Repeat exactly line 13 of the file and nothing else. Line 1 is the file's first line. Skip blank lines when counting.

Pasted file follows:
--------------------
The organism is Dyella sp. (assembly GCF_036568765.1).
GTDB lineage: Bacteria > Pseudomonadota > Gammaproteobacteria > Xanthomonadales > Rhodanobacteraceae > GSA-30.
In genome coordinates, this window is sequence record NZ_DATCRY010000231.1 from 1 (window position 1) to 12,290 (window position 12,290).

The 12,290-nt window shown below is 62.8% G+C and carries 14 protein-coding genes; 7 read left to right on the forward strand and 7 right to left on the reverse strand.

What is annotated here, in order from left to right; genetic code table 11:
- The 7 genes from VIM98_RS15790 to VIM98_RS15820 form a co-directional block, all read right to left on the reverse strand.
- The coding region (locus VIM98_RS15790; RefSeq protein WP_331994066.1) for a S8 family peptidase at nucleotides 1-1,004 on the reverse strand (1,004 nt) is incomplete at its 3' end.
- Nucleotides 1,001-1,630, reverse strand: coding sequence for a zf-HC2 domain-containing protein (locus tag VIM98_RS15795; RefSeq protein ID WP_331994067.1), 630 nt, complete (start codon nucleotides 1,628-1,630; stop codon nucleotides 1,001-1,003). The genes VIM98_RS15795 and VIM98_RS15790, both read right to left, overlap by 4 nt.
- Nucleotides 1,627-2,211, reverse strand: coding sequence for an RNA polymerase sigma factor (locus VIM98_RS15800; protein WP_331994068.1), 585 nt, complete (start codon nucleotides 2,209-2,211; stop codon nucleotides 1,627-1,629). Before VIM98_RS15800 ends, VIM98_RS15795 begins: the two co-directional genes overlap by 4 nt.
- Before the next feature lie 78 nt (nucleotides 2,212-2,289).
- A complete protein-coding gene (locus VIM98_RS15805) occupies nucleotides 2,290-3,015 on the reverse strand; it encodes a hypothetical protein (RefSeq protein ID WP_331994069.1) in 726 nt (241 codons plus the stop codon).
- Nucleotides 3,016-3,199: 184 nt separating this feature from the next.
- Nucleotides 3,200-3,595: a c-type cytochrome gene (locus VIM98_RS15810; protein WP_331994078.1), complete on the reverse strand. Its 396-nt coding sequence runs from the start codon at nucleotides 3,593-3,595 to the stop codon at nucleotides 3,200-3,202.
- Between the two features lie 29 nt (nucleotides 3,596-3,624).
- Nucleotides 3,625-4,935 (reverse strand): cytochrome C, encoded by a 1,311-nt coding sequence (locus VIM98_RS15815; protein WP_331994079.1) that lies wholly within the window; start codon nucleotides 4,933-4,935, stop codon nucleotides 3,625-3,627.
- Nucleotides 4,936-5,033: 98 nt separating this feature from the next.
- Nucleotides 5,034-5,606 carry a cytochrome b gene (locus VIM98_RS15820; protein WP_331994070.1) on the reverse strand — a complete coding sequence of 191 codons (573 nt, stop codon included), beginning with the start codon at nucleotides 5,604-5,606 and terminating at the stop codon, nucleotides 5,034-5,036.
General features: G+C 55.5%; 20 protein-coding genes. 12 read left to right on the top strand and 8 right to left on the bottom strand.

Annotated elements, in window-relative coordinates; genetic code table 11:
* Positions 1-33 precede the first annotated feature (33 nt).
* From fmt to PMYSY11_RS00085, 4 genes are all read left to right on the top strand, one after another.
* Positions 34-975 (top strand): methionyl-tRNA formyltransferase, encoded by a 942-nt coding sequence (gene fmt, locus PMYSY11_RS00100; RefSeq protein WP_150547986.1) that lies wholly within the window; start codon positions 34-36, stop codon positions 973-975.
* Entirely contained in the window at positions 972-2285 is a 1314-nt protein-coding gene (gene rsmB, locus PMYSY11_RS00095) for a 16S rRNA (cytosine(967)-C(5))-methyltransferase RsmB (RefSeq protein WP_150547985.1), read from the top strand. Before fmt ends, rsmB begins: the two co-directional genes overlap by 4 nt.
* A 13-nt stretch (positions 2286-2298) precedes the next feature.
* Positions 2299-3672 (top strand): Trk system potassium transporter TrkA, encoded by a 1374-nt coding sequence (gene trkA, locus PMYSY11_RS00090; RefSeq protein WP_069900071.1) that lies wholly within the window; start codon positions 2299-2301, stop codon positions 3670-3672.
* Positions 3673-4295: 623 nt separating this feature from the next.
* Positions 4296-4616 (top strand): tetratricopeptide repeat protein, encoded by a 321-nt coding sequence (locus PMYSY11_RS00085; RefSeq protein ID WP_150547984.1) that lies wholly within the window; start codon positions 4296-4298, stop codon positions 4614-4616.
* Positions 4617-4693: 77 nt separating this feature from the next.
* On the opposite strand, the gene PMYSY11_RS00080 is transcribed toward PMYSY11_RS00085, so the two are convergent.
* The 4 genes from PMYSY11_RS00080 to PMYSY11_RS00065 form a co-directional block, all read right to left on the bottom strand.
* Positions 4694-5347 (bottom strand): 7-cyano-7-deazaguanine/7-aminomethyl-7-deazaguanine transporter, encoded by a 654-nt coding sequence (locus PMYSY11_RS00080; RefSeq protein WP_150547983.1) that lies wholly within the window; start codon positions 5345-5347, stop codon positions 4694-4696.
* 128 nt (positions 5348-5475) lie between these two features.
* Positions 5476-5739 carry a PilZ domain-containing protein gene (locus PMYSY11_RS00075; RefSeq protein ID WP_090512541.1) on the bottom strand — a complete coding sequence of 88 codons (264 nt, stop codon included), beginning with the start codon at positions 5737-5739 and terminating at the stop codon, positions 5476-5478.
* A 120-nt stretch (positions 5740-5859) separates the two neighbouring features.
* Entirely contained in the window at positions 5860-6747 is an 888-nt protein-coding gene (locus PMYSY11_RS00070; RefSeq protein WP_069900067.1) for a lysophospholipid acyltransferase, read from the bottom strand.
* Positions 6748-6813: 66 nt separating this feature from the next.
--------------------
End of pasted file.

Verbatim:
- Nucleotides 3,200-3,595: a c-type cytochrome gene (locus VIM98_RS15810; protein WP_331994078.1), complete on the reverse strand. Its 396-nt coding sequence runs from the start codon at nucleotides 3,593-3,595 to the stop codon at nucleotides 3,200-3,202.